The Risk of Relapsing on Ritalin after Recovery from a Severe Addiction

The Risk of Relapsing on Ritalin after Recovery from a Severe Addiction

Many recovering addicts experience relapse, as it is common in recovery. While some people relapse by abusing their drug of choice, other people relapse by abusing a different substance that may lead them back to the drug they initially abused. Ritalin is one such drug people abuse after getting clean from addiction, but this kind of drug abuse can lead to a full blown relapse.

What Is Ritalin?

Ritalin is a prescription medication that treats attention deficit/hyperactivity disorder by stimulating the brain to increase concentration, impulse control and decision-making abilities. It is highly addictive, and it mimics the effects of cocaine when crushed and snorted. Recreational abuse typically follows a “binge and crash” cycle, during which the drug’s euphoric high disappears before the substance leaves an individual’s system. To maintain the high, users often ingest higher doses of Ritalin to heighten the effects. Tolerance and dependence quickly develop with this kind of drug abuse.

Signs of Ritalin addiction include the following issues:

  • Agitation
  • Confusion
  • Delirium
  • Hallucinations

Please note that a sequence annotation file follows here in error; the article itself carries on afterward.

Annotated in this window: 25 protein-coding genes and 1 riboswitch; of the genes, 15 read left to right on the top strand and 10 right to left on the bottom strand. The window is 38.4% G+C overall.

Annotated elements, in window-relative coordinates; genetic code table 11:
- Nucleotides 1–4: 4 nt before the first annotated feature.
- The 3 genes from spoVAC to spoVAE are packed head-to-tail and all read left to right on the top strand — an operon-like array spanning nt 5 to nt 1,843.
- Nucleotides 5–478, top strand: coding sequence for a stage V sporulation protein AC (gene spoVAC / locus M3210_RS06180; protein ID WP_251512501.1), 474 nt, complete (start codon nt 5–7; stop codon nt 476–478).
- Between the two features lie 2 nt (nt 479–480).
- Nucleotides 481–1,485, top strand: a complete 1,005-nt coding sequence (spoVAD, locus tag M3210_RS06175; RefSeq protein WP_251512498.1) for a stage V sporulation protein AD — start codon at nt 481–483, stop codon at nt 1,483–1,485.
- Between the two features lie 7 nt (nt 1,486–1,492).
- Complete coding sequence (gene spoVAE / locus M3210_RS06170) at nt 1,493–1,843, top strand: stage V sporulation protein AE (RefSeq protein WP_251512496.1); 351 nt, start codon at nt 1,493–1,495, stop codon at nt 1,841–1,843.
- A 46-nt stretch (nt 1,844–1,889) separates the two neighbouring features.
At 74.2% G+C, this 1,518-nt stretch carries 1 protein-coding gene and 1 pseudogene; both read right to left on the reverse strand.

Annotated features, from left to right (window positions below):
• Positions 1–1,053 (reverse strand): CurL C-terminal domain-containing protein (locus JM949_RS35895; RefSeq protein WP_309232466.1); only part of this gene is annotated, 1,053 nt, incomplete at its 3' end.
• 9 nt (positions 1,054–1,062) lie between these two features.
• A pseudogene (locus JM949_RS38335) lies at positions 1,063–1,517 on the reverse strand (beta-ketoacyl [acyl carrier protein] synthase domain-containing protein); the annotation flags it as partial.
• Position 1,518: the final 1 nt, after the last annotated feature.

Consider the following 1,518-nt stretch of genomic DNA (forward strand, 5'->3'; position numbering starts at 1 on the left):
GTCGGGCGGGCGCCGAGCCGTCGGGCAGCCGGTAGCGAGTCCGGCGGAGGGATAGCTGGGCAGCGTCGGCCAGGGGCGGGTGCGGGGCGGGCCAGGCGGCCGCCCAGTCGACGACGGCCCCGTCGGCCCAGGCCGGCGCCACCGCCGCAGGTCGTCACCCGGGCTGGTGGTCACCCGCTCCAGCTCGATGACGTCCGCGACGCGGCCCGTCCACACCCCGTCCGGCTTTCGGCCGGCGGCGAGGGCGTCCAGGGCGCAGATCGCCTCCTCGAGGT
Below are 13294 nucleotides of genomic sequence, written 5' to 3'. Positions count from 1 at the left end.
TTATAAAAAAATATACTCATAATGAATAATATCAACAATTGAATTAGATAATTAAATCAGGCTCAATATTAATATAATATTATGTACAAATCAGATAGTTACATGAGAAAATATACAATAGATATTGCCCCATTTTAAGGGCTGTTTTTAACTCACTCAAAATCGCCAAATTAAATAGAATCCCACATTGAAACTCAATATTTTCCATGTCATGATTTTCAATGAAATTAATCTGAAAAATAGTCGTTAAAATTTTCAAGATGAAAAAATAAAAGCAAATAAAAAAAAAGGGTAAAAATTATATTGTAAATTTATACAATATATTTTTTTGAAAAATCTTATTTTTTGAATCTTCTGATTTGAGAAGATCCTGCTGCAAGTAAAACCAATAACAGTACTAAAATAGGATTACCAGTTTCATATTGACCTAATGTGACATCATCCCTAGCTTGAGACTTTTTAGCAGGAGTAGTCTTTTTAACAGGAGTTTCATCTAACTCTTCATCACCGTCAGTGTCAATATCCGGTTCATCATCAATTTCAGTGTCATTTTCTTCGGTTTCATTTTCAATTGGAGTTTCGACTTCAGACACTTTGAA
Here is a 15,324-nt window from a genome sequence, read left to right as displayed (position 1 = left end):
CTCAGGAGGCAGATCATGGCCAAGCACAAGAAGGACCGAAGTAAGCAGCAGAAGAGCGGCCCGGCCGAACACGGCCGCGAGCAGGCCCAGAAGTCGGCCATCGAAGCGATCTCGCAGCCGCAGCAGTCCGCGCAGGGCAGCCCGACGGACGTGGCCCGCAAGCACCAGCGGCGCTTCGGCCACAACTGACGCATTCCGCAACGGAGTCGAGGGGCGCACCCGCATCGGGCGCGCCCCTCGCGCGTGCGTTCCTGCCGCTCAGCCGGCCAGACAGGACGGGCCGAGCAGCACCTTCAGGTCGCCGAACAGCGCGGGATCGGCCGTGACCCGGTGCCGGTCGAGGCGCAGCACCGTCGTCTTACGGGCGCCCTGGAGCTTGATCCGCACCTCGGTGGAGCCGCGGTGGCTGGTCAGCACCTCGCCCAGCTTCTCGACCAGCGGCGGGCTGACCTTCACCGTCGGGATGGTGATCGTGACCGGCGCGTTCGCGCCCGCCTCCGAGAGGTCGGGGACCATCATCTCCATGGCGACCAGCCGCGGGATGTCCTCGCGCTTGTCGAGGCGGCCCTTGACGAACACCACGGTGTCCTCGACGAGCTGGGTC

• Fever
  • Enlarged pupils
  • Flushing
  • High blood pressure
  • Tremors
  • Sweating
  • Vomiting

People improve their chances of recovery and avoiding relapse if they address Ritalin abuse quickly—that is, before physical and psychological dependence become severe.

What Is Addiction Relapse?

Relapse is not failure, but a part of the addiction cycle that addicts often experience after undergoing rehab. In other words, addiction is a disorder that requires multiple treatments, just as individuals with other chronic health conditions (such as diabetes or hypertension) usually seek medical help more than once. Two definitions of relapse include the following examples:

  • Lapse – A process, behavior or single event, or a reemergence of a previous habit
  • Relapse – A process of backsliding and worsening of a previously improved condition

Many healthcare professionals say that relapse can be instructive, and even beneficial, if addicts learn from their mistakes. Relapse can actually lead to the following benefits:

  • A greater commitment to sobriety
  • Deeper insight into triggers, stressors and vulnerability to drugs and alcohol

Chronic relapse can also reveal that an addict is not ready to get sober. Addiction damages a user’s physical, psychological and social functioning, so the worse the damage in each area is, the greater the chances of relapse. In order to stay sober, all areas must be addressed at the same time.

Do I Need More Addiction Treatment?

Good reasons to return to rehab include the following examples:

  • Learn new information
  • Strengthen coping skills or practicing new ones
  • Incorporate healthier behavior patterns
  • Gain encouragement from others in a protected environment

With commitment and dedication to sobriety, it is possible to bounce back from relapse stronger than ever.

Help Avoiding Ritalin Addiction Relapse

If you or someone you love is struggling to stay sober, help is available. Admissions coordinators at our toll-free, 24 hour helpline can guide you to wellness, so do not go it alone when help is just one phone call away. You never have to go back to a life of addiction if you seek professional support.